I bake cookies and cakes, but they are eaten as after school snacks, not dessert at the end of a meal. If we have company for dinner and I fix a dessert, we don't eat it at the end of the meal. We clear the table and visit for a while, and then I serve dessert.
Now that I am on the Type O diet, wheat has become the big "NO". Instead of substituting other sweeteners for sugar, I'm learning to substitute other flours for wheat. When I adjust a recipe, I find that I can cut the sugar by 1/3 and no one notices. I think that is better for all of us. I substitute butter or oil for shortening and margarine. Again I find that I can cut the fat in a recipe by 1/4 to 1/3 without anyone complaining. I find that for cookies, cakes, and breakfast breads; rye, spelt, and kamut flours can be substituted and the recipe turns out the same. Rice flour alone has a different texture, but I often mix rice with other flours. (Yeast breads are another matter, I'm still not happy with my results, but I found a couple of new recipes on the internet that I'll be trying.)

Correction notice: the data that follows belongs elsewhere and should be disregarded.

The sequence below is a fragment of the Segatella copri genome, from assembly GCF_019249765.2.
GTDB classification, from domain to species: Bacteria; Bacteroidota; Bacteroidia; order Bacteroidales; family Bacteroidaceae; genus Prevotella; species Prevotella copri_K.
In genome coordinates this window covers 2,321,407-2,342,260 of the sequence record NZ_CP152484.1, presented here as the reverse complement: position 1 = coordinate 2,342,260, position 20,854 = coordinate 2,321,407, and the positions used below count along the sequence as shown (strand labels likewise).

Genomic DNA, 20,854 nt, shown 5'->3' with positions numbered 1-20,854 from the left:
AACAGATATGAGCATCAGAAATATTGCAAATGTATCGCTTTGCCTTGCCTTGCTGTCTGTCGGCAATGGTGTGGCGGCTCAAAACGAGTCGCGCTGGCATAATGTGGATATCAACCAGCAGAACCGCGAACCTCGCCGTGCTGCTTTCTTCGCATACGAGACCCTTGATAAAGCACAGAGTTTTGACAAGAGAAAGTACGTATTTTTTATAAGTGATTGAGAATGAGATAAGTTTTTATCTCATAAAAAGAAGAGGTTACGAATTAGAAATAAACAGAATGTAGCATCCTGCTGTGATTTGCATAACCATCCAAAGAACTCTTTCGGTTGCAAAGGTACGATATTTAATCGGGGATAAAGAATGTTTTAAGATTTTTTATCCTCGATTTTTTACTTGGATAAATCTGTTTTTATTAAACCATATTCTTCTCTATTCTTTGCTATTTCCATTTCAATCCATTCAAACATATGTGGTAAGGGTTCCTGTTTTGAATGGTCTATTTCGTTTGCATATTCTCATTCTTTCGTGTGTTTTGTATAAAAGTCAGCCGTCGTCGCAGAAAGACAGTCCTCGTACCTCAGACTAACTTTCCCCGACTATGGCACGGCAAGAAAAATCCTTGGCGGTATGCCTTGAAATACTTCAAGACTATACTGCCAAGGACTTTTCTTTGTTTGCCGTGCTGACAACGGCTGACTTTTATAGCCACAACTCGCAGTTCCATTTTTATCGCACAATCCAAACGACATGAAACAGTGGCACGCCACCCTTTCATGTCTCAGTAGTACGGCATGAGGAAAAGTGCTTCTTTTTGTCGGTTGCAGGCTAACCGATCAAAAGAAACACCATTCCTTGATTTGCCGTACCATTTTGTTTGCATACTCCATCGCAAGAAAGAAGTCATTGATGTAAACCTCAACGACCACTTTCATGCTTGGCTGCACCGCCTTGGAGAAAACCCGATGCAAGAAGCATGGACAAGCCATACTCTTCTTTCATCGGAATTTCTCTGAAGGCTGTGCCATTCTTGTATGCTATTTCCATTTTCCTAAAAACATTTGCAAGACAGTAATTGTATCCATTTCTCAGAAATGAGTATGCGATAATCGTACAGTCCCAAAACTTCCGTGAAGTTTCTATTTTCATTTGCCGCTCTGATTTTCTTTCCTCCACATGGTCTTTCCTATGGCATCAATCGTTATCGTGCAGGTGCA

This week I baked gingerbread with Type A beneficial flours. My daughter has eaten it for both breakfast and snack two days in a row.
My daughter has a cold. Nothing serious - a sore throat on Sunday and feeling tired with a scratchy throat on Monday. Fortunately Monday was a holiday, so she got lots of rest. However, since she's not running a fever, missing school today was not an option.